The Return of Tarzan

By Edgar Rice Burroughs

Page 165

of our
people who mate with apes, and so in time we shall descend to the very
beasts from which ages ago our progenitors may have sprung."

"But why are you more human than the others?" asked the man.

"For some reason the women have not reverted to savagery so rapidly as
the men. It may be because only the lower types of men remained here
at the time of the great catastrophe, while the temples were filled
with the noblest daughters of the race. My strain has remained clearer
than the rest because for countless ages my foremothers were high
priestesses--the sacred office descends from mother to daughter. Our
husbands are chosen for us from the noblest in the land. The most
perfect man, mentally and physically, is selected to be the husband of
the high priestess."

"From what I saw of the gentlemen above," said Tarzan, with a grin,
"there should be little trouble in choosing from among them."

The girl looked at him quizzically for a moment.

"Do not be sacrilegious," she said. "They are very holy men--they are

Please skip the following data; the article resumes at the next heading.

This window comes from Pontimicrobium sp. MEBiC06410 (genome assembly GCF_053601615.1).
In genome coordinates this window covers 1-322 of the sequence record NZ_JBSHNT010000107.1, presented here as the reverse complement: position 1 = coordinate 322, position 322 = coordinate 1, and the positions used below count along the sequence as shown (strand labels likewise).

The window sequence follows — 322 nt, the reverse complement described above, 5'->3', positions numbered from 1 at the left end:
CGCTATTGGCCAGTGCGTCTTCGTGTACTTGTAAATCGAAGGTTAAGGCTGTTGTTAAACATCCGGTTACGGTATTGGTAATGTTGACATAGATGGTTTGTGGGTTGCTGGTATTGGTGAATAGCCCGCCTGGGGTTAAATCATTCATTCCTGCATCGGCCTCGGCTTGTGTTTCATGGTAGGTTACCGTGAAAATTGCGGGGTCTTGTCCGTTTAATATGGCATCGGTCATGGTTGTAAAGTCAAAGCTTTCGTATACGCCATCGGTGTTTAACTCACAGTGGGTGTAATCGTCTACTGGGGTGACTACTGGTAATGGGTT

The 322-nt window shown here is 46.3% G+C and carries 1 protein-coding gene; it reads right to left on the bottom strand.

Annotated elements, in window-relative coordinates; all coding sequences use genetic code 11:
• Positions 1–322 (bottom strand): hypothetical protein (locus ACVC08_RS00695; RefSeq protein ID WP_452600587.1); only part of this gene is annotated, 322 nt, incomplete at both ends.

"Then there are others who are better to look upon?" he asked.

"The others are all more ugly than the priests," she replied.

Tarzan shuddered at her fate, for even in the dim light of the vault he
was impressed by her beauty.

"But how about myself?" he asked suddenly. "Are you going to lead me
to liberty?"

"You have been chosen by The Flaming God as his own," she answered
solemnly. "Not even I have the power to save you--should they find you
again. But I do not intend that they shall find you. You risked your
life to save mine. I may do no less for you. It will be no easy
matter--it may require days; but in the end I think that I can lead you
beyond the walls. Come, they will look here for me presently, and if
they find us together we shall both be lost--they would kill me did
they think that I had proved false to my god."

"You must not take the risk, then," he said quickly. "I will return to
the temple, and if I can fight my way to freedom there will be no
suspicion thrown upon you."

But she would not have it so, and finally persuaded him to follow her,
saying that they had already remained in the vault too long to prevent
suspicion from falling upon her even if they returned to the temple.

"I will hide you, and

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